Eugene Peterson’s book Eat this Book teaches us to chew on a passage of scripture, digest it, and then put it to use in practical ways. Our early Christian fathers and mothers called this process Lectio Divina. These two New Testament passages speak remind us of an old-fashioned word, but a 21st century sin: vainglory.
2 Corinthians 4: 5-12 (MSG)
Remember, our Message is not about ourselves; we’re proclaiming Jesus Christ, the Master. All we are is messengers, errand runners from Jesus for you. It started when God said, “Light up the darkness!” and our lives filled up with light as we saw and understood God in the face of Christ, all bright and beautiful.
If you only look at us, you might well miss the brightness. We carry this precious Message around in the unadorned clay pots of our ordinary lives.
Romans 12: 4-6 (MSG)
In this way we are like the various parts of a human body. Each part gets its meaning from the body as a whole, not the other way around. The body we’re talking about is Christ’s body of chosen people. Each of us finds our meaning and function as a part of his body. But as a chopped-off finger or cut-off toe we wouldn’t amount to much, would we?
So since we find ourselves fashioned into all these excellently formed and marvelously functioning parts in Christ’s body, let’s just go ahead and be what we were made to be, without enviously or pridefully comparing ourselves with each other, or trying to be something we aren’t.
The word vainglory means the need to draw attention to ourselves by manipulating or boasting about our personal lives or something we have thought or achieved. Vainglory is a very current sin. Selfies, Facebook, twitter, tumbler, Instagram all encourage self-promotion. It’s one thing to share news with friends and family; it’s quite another to share every thought and action with the world.
It’s easy to understand why Christians are attracted to vainglory. Many of us have been raised to believe that the more we do, the more our value increases. Accompanying that false narrative is the false narrative that our value is determined by others’ assessment of us. In The Good and Beautiful Life, James Bryan Smith explains that vainglory is a subtle trap for religious people because it needs virtue in order to exist; you can’t be boastful of something you don’t have.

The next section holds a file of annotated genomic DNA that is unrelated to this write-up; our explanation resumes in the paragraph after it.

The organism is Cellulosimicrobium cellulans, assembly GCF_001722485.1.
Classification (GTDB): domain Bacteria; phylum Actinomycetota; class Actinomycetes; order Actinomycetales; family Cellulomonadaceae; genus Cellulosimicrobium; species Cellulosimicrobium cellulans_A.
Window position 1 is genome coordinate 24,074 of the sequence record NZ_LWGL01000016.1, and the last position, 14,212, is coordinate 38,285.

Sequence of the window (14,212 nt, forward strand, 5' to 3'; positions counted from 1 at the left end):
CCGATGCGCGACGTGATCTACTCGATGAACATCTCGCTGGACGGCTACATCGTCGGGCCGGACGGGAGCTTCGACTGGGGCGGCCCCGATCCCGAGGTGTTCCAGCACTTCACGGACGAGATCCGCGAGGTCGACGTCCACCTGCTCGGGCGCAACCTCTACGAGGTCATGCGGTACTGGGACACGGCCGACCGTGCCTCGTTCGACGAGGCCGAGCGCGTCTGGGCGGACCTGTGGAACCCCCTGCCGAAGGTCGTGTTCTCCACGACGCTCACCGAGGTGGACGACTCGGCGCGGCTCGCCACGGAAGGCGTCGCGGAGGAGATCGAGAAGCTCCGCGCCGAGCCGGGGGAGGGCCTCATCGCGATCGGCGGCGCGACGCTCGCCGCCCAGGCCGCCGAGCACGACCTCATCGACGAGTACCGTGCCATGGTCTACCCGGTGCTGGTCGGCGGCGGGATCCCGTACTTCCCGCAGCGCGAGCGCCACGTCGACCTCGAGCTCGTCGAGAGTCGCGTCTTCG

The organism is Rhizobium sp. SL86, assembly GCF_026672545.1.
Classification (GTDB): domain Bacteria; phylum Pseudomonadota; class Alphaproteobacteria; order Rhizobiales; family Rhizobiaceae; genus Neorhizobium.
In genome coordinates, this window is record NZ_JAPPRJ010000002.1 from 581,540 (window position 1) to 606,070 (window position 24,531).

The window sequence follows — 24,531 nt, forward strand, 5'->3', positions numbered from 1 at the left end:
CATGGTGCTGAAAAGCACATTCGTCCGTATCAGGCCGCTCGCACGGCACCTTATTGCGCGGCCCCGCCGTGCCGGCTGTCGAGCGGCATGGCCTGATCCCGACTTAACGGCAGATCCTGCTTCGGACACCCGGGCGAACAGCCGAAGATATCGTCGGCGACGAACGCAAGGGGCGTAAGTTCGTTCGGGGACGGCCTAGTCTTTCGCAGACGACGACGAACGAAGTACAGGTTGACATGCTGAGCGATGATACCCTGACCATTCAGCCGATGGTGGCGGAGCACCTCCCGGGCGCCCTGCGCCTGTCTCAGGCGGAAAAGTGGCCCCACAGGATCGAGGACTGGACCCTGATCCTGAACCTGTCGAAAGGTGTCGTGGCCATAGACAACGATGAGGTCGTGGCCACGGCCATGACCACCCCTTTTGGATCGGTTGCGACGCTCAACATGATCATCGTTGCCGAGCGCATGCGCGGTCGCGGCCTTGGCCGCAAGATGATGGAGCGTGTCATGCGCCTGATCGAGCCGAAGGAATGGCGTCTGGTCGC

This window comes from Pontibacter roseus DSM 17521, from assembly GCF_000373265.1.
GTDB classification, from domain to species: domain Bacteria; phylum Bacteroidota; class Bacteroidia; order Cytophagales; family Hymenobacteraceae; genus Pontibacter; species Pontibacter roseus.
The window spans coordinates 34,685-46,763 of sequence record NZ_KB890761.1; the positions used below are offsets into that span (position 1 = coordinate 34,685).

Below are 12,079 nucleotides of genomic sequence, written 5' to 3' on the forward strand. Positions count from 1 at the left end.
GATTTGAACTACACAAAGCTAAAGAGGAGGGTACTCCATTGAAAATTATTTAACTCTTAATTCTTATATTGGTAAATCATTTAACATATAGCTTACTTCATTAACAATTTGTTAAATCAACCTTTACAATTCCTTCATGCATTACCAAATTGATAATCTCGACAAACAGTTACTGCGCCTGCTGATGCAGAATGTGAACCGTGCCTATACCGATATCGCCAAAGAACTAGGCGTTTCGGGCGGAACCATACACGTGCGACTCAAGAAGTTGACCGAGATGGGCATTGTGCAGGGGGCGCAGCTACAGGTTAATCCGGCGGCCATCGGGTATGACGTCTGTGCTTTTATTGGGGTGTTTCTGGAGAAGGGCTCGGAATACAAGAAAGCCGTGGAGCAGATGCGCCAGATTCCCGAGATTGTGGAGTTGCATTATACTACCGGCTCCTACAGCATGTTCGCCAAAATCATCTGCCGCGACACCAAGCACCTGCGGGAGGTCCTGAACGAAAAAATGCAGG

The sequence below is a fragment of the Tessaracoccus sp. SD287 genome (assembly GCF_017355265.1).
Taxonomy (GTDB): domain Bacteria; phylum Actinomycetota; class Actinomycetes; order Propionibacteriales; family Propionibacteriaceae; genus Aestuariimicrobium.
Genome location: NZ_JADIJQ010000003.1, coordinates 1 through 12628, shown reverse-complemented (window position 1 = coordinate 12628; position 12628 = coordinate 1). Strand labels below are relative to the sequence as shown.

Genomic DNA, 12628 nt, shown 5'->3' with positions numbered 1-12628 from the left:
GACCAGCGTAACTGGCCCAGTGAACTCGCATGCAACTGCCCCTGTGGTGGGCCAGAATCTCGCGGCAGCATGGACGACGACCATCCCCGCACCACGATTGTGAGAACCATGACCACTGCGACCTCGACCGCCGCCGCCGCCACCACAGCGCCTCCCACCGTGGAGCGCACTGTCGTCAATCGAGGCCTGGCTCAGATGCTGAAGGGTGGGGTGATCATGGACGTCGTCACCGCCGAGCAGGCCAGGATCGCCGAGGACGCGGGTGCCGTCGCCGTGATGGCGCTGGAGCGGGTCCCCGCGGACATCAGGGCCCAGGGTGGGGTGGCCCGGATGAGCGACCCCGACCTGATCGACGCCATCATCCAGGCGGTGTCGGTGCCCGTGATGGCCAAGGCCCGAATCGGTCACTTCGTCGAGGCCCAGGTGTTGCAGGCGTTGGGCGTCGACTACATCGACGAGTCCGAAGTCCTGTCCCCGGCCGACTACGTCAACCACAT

♥ This week watch for these hints of vainglory in your life. In each case you will see that you are seeking to have others think well of you: Did you give a compliment to get someone’s approval or did you really mean it.? Did you take that action so you could tell somebody about it later, or were you motivated by a helpful spirit? Did you check that behavior because someone else was watching or did you realize it was wrong?
♥ One antidote to vainglory is to do “secret service.” Deep down we usually want our good deeds to be noticed; this time try not to draw attention to what you have done. Try to do one act of service to lighten someone’s journey. You might want to ask God to send you a person in need. As far as you are able, try to be of service without their knowledge.
MORE FOOD FOR THOUGHT
“Many Christians today serve others in order to be seen and acknowledged. Are you looking for some well-deserved applause for your most recent act of kindness? . . . . Guess what? Give it up! It’s best if you wait no longer . . . . Serving like Jesus means that we are willing to help others for their sake, not our own. His example is not glamorous, but gracious and generous and godly. In your prayers today, invite Jesus to give you a loving heart to serve others in a hidden anonymous, and sacrificial way. (Steven A. Machia)
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